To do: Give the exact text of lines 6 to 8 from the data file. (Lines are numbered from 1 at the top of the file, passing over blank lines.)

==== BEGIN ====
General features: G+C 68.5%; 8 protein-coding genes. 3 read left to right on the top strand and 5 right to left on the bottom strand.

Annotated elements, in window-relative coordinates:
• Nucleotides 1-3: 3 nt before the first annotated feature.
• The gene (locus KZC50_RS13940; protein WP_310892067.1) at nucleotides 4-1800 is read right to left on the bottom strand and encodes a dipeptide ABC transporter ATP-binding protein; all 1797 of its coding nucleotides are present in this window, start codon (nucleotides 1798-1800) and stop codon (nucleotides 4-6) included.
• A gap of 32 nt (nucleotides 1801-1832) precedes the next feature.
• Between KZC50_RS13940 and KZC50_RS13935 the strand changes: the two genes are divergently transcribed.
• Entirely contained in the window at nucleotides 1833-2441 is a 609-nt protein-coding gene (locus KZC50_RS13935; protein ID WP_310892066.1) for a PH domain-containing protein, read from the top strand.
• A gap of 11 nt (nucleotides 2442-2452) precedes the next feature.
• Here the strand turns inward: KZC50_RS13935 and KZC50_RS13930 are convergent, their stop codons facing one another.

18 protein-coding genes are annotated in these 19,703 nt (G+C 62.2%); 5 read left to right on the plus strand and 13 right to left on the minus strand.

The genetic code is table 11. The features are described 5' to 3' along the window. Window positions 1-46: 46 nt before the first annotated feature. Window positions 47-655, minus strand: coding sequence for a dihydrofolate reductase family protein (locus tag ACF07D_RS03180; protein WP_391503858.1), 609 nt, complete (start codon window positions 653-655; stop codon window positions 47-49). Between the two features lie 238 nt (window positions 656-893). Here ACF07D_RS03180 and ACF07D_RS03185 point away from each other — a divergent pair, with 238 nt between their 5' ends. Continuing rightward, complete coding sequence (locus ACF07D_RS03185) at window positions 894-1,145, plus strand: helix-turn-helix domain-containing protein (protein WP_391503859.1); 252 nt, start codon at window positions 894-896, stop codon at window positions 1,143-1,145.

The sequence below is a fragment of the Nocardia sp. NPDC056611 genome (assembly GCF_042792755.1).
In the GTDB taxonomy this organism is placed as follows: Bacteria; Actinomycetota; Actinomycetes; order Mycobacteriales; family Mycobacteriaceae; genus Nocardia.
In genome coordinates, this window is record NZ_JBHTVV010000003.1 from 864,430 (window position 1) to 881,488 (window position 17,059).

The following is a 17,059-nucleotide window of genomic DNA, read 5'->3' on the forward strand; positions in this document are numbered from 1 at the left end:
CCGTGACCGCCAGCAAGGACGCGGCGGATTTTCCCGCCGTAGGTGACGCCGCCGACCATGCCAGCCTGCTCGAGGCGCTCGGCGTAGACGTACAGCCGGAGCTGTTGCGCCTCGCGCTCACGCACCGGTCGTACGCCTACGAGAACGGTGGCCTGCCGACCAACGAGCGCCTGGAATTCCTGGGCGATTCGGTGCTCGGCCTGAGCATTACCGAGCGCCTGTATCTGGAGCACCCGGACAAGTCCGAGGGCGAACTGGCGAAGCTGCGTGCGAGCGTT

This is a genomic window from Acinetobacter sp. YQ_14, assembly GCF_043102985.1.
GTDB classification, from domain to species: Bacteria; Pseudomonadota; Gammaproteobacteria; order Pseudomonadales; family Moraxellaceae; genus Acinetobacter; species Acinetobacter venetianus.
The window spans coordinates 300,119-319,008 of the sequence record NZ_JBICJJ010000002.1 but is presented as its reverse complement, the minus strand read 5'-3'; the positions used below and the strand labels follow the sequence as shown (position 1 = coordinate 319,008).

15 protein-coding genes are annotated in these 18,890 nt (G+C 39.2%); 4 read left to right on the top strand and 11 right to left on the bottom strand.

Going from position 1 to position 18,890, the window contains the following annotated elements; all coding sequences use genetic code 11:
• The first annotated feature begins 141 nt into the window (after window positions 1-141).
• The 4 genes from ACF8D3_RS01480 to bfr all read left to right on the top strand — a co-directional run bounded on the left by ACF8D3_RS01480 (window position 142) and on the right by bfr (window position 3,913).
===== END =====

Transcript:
• Between KZC50_RS13940 and KZC50_RS13935 the strand changes: the two genes are divergently transcribed.
• Entirely contained in the window at nucleotides 1833-2441 is a 609-nt protein-coding gene (locus KZC50_RS13935; protein ID WP_310892066.1) for a PH domain-containing protein, read from the top strand.
• A gap of 11 nt (nucleotides 2442-2452) precedes the next feature.